Thursday, June 5, 2008

Shore-handling, Land Doubles

Summary
  • Series A. At Cheltenham, poorman land/water double (both dogs)
  • Series B. At Cheltenham, poorman land/water double (both dogs)
  • Series C. At Cheltenham, poorman land/water double (both dogs)
  • Series D. At Fair Hill, land double (both dogs)
  • Series E. At Fair Hill, land double (both dogs)
Series A, B, C. Our work at Cheltenham today consisted of setting up at three locations and then running one poorman land/water double for Lumi, and one for Laddie. At each location, I brought out stickmen to mark my throwing locations, and fired a gunshot before each throw.

LUMI

Lumi's doubles all included at least one land-water-land-water (LWLW) or land-water-land-water-land (LWLWL) poorman mark. Most of the marks required minor handling, and Lumi showed excellent responsiveness.

Here are some examples of Lumi's work:
  • Series B, #1: LWLWL, with a difficult 30° entry (90° would be straight across) into the first pond and swims of 80 and 30 yards to reach the dummy on a steep embankment.
  • Series B, #2: LWLW, with the dummy not visible until Lumi had completed the middle land crossing.
  • Series C, #1: 150-yard swim along the length of a stickpond channel. Lumi swam 140 yards, was then spooked by underwater debris and came out of the water. I ran to her exit point and sent her back in for the dummy. She got it, then swam around the scary part of the water but stayed in the channel and swam the entire way back.
LADDIE

To build Laddie's motivation, I had him run second in each location, waiting in the van while Lumi ran. For Laddie, each poorman double was set up as follows:
  • #1: An open water retrieve but with something interesting: tall grass, a long swim, or a stick pond
  • #2: An LWL retrieve
For Series A and B, my throw was to the shoreline rather than inland on the far shore, and Laddie began to play with the dummy in the water when he reached it. Each time, I called "no here" and he immediately stopped playing, picked up the dummy, and brought it to me.

Series C was at the pines channel, where a week ago Laddie could not come back from an LWL throw. Today's throw on #2 was a long throw, well inland across the channel. Laddie made a great retrieve, with no dawdling, and as he delivered, seemed highly excited to go out for the #1 dummy that was waiting in open water for him.

Series E, F.
I was fortunate enough to have three helpers for an afternoon session at the new home construction site at Fair Hill: son Eric, who videotaped the session, and son Dave with Heather, his girlfriend, who threw birds for us. The grass had been cut in parts of Area 1 and it looked like a good place to train, but as we proceeded, Dave found several ticks on him and became distressed.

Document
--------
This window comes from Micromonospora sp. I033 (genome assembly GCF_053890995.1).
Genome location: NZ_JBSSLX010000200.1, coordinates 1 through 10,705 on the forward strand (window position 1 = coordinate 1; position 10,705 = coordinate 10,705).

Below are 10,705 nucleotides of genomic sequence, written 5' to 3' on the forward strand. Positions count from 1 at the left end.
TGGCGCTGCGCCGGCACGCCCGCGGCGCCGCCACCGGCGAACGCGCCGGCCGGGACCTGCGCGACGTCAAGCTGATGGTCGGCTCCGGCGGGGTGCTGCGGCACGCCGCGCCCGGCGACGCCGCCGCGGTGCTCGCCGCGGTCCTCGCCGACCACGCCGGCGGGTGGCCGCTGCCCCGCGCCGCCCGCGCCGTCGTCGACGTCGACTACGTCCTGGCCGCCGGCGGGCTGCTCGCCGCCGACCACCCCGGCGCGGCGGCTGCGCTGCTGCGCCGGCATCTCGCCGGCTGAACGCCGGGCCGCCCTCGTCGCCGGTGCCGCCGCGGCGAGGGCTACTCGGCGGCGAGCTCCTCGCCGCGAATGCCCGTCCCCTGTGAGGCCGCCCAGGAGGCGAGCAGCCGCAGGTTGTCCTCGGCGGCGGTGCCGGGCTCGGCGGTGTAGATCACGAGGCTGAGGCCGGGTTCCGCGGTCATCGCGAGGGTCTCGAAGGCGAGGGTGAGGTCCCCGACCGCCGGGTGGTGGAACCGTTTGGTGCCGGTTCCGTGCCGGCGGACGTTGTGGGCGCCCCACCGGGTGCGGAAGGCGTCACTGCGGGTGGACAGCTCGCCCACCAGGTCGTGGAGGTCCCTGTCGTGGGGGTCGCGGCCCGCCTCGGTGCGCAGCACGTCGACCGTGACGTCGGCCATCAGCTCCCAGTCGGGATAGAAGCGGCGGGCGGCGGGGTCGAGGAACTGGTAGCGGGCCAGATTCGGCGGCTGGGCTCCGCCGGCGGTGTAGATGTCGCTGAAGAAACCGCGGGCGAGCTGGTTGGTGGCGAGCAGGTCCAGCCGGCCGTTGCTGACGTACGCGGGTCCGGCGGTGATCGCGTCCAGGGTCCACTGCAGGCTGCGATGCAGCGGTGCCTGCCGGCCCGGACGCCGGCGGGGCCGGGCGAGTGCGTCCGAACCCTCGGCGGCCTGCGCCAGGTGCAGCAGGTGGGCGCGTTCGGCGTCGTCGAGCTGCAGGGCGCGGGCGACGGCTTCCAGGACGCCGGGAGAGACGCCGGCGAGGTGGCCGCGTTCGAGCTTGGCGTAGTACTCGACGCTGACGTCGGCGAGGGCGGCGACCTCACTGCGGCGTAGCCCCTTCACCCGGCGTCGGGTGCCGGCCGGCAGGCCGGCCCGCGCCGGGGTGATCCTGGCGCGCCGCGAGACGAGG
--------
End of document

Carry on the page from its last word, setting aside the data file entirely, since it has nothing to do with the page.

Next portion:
Although I felt the dogs performed well, they seemed to be somewhat affected by the heat, which was in the high 80s.

Series E was a land double, left to right within a 45° angle:
  • #2: 50-yard mark (duck)
  • #1: 80-yard mark (duck)
Series F was also a land double, left to right within a 45° angle:
  • #1: 100-yard mark (duck)
  • #2: 110-yard mark (duck)
The throwers wore white T-shirts and fired pistols before each throw, with no duck calls.

In addition to practicing the dogs' retrieves and memory marks, we also used this opportunity to work on line mechanics.

Because Lumi has not done well with memory marks lately, while Laddie hasn't worked on multiples at all for several months, and also because of the heat, I kept today's series relatively short. My intent is to continue practicing land multiples with both dogs, gradually working our way up to marks of 200+ yards. Once the dogs seem competent with memory marks, I plan to have them resume running mostly singles, with multiples only about every ten series.

LADDIE

I felt Laddie did well on both of his doubles. Here is a video of Laddie's Series E and F (called Series A and B on the video):

video

LUMI

I felt Lumi did well on Series E and the go bird of Series F, but she had a big hunt on the memory bird of Series F and eventually I asked Dave to call "hey-hey" twice. That was sufficient for her to find the bird. I don't think that was actually a bad thing, because I think it's helpful to remind the dog from time to time that a thrown bird is going to fall somewhere near the thrower. Here is a video of Lumi's Series E and F (again called Series A and B on the video):

video

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